I’ve compared my daily writing challenge to marathon training, each day closer to completing my metaphoric 26.2-mile run. Today it dawned on me, though, how runners train all year and get to have a grand finale, the main event: the race. On the last day of my writing marathon, I will just have another essay. It won’t be my opus essay. It will simply be the final one in the project.
“Can I celebrate yet?” I think to myself and as much as I want to, there are 20 days left; 20 more essays. 20 more opportunities to write something someone can relate to. This is 346, equal to 24.8 miles of my marathon.
The year is coming to a close and I’m not reviewing the year which was, that’s documented forever in bits and bytes on the Internet and my computer (and backed up in the cloud, I gather). I’m reading other people discuss the resolutions they took on and ones they’re considering and I secretly already consider myself a success. I mean it’s not 365 yet (which incidentally will be 366 because leap year) but as we’re in the second part of December, I’m seeing the light.
I think back to January and how long the road seemed to stretch in front of me. Each night writing was a bit of a challenge; the tears were more frequent. As the year went on, I had less time to engage “how I felt” about it and just knew I had to finish the job.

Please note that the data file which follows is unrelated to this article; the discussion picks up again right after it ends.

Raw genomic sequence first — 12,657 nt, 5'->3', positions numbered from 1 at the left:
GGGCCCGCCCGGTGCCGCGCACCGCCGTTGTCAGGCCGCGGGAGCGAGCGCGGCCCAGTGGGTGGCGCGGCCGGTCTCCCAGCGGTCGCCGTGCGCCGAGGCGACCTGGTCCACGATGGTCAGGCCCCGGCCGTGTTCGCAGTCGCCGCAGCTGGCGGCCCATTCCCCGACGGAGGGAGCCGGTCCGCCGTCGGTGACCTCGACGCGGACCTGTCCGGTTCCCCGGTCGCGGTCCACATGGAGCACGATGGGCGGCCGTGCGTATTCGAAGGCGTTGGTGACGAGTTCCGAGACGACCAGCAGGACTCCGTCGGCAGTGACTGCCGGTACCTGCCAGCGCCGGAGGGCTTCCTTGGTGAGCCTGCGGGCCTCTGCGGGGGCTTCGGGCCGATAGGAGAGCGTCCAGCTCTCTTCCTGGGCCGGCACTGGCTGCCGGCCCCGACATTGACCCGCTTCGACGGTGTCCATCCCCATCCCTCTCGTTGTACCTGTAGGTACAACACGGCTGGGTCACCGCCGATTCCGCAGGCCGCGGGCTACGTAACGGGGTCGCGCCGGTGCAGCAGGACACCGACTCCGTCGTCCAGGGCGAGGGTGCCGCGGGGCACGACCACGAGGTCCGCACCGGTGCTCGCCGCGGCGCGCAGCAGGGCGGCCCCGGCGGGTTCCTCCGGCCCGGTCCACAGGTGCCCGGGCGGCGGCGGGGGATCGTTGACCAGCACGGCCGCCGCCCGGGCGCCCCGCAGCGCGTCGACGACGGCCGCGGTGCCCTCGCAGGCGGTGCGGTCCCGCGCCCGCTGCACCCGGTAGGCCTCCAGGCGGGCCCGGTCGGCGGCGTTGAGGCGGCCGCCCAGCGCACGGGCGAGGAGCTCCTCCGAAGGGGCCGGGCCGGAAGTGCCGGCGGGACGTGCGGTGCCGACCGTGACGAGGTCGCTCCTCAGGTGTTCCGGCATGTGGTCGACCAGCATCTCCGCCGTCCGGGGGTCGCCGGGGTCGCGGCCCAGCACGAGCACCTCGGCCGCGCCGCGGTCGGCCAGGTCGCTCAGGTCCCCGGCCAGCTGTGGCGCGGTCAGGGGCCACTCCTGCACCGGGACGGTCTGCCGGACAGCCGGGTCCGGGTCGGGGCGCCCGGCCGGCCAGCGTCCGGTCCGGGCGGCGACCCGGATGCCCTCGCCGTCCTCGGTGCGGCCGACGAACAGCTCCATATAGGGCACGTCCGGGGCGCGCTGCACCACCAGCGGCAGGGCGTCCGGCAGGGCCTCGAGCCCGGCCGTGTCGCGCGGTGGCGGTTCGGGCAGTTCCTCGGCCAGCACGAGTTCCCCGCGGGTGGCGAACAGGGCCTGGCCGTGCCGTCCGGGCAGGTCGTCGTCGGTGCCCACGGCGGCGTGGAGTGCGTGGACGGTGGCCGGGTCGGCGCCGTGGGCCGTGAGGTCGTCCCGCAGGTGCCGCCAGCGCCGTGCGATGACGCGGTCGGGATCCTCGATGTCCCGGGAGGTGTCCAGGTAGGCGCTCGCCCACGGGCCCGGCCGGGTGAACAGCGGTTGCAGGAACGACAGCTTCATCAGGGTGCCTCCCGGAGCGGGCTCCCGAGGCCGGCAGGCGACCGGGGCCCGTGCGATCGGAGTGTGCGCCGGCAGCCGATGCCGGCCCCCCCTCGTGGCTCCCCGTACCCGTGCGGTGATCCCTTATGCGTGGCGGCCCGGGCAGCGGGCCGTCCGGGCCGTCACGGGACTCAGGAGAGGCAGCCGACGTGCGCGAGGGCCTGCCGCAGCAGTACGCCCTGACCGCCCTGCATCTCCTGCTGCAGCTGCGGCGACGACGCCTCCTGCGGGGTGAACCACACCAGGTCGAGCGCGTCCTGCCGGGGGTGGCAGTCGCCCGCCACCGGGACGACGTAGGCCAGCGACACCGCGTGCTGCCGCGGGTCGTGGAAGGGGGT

My high school freshman son told his class about my project and his friends reacted with ooh’s and ah’s. For them, just one essay is a chore. How much work they’ll put into their college admission essay in a few years and yet I feel like a machine. Give me a topic and I’ll write. This is what 346 days of crafting stories every day will do.
My 6-year-old daughter told me she was so proud of me for doing my project and it felt like gold coins falling from a buzzing slot machine.
Alongside my “Life Clubs” project, I have also been keeping an off-line journal of my “lessons learned” throughout the project. This is my book within a book, the goody bag after the party.
“I have to compile my project” I begin to tell my sister this morning. “I have to pick the best essays, rewrite them better since none got more than a day’s work, create chapters, and insert the “lessons learned” between the essays. It’ll be part memoir, part self-help book, part tattle tale on my parents. In my book of Life Clubs, everyone will be able to find themselves members of one or several clubs. We were all born and we’re all dying, for starters.
“After December 31st,” my sister says, “you’ve earned a rest. Take a few weeks to process and breathe. Then you can compile.”
Writing every single day seemed like a daunting challenge. I swore if I did it, I’d get a tattoo and celebrate. Now, with less than three weeks left, I’m back to my old ways; judging before it’s done, negating its worth. I have to perfect the work, put it in perfect presentable publishable form.
I have to … and … and… and my list never ends; it never does. As long as I’m breathing, I’m thinking, I’m writing. In 20 days, I’m fucking celebrating.